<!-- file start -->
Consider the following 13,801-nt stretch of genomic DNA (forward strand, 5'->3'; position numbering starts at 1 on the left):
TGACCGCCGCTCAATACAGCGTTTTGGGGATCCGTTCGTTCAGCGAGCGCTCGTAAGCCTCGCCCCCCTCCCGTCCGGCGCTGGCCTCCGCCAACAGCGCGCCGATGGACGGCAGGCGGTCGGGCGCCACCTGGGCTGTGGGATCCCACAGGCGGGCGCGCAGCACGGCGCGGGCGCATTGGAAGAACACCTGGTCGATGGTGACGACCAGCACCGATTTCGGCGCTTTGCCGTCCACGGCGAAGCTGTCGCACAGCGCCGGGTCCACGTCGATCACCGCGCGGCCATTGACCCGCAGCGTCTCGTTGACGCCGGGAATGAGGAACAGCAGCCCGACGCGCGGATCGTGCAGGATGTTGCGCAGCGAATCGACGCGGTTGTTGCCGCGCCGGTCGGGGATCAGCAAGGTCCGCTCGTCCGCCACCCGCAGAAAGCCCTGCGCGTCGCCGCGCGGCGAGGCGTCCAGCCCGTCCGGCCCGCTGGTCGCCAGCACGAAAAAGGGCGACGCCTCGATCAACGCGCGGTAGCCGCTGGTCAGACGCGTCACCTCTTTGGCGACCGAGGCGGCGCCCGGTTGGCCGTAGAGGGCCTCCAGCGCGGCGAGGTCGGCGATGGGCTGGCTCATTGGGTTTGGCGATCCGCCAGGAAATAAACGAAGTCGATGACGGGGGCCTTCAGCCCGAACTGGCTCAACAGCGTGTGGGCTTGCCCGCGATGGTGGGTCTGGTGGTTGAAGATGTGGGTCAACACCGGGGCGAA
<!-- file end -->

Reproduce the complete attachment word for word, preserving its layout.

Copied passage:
Consider the following 13,801-nt stretch of genomic DNA (forward strand, 5'->3'; position numbering starts at 1 on the left):
TGACCGCCGCTCAATACAGCGTTTTGGGGATCCGTTCGTTCAGCGAGCGCTCGTAAGCCTCGCCCCCCTCCCGTCCGGCGCTGGCCTCCGCCAACAGCGCGCCGATGGACGGCAGGCGGTCGGGCGCCACCTGGGCTGTGGGATCCCACAGGCGGGCGCGCAGCACGGCGCGGGCGCATTGGAAGAACACCTGGTCGATGGTGACGACCAGCACCGATTTCGGCGCTTTGCCGTCCACGGCGAAGCTGTCGCACAGCGCCGGGTCCACGTCGATCACCGCGCGGCCATTGACCCGCAGCGTCTCGTTGACGCCGGGAATGAGGAACAGCAGCCCGACGCGCGGATCGTGCAGGATGTTGCGCAGCGAATCGACGCGGTTGTTGCCGCGCCGGTCGGGGATCAGCAAGGTCCGCTCGTCCGCCACCCGCAGAAAGCCCTGCGCGTCGCCGCGCGGCGAGGCGTCCAGCCCGTCCGGCCCGCTGGTCGCCAGCACGAAAAAGGGCGACGCCTCGATCAACGCGCGGTAGCCGCTGGTCAGACGCGTCACCTCTTTGGCGACCGAGGCGGCGCCCGGTTGGCCGTAGAGGGCCTCCAGCGCGGCGAGGTCGGCGATGGGCTGGCTCATTGGGTTTGGCGATCCGCCAGGAAATAAACGAAGTCGATGACGGGGGCCTTCAGCCCGAACTGGCTCAACAGCGTGTGGGCTTGCCCGCGATGGTGGGTCTGGTGGTTGAAGATGTGGGTCAACACCGGGGCGAA